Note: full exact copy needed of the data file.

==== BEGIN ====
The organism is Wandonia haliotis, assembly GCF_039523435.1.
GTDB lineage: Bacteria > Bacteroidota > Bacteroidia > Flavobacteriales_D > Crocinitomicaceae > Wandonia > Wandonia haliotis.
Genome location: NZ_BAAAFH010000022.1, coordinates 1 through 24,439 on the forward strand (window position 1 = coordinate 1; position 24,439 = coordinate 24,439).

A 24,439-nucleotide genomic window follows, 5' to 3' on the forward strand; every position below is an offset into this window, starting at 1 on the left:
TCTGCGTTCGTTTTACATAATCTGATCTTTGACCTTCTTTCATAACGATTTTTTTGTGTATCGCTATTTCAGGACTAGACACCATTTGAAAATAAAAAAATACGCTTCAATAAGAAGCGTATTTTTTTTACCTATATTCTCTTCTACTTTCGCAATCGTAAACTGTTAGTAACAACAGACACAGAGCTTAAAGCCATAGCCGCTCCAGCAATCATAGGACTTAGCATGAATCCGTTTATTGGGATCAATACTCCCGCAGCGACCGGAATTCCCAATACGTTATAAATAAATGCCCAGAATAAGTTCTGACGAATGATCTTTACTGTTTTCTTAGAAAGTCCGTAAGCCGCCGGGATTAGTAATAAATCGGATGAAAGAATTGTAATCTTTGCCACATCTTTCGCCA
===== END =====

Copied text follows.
The organism is Wandonia haliotis, assembly GCF_039523435.1.
GTDB lineage: Bacteria > Bacteroidota > Bacteroidia > Flavobacteriales_D > Crocinitomicaceae > Wandonia > Wandonia haliotis.
Genome location: NZ_BAAAFH010000022.1, coordinates 1 through 24,439 on the forward strand (window position 1 = coordinate 1; position 24,439 = coordinate 24,439).

A 24,439-nucleotide genomic window follows, 5' to 3' on the forward strand; every position below is an offset into this window, starting at 1 on the left:
TCTGCGTTCGTTTTACATAATCTGATCTTTGACCTTCTTTCATAACGATTTTTTTGTGTATCGCTATTTCAGGACTAGACACCATTTGAAAATAAAAAAATACGCTTCAATAAGAAGCGTATTTTTTTTACCTATATTCTCTTCTACTTTCGCAATCGTAAACTGTTAGTAACAACAGACACAGAGCTTAAAGCCATAGCCGCTCCAGCAATCATAGGACTTAGCATGAATCCGTTTATTGGGATCAATACTCCCGCAGCGACCGGAATTCCCAATACGTTATAAATAAATGCCCAGAATAAGTTCTGACGAATGATCTTTACTGTTTTCTTAGAAAGTCCGTAAGCCGCCGGGATTAGTAATAAATCGGATGAAAGAATTGTAATCTTTGCCACATCTTTCGCCA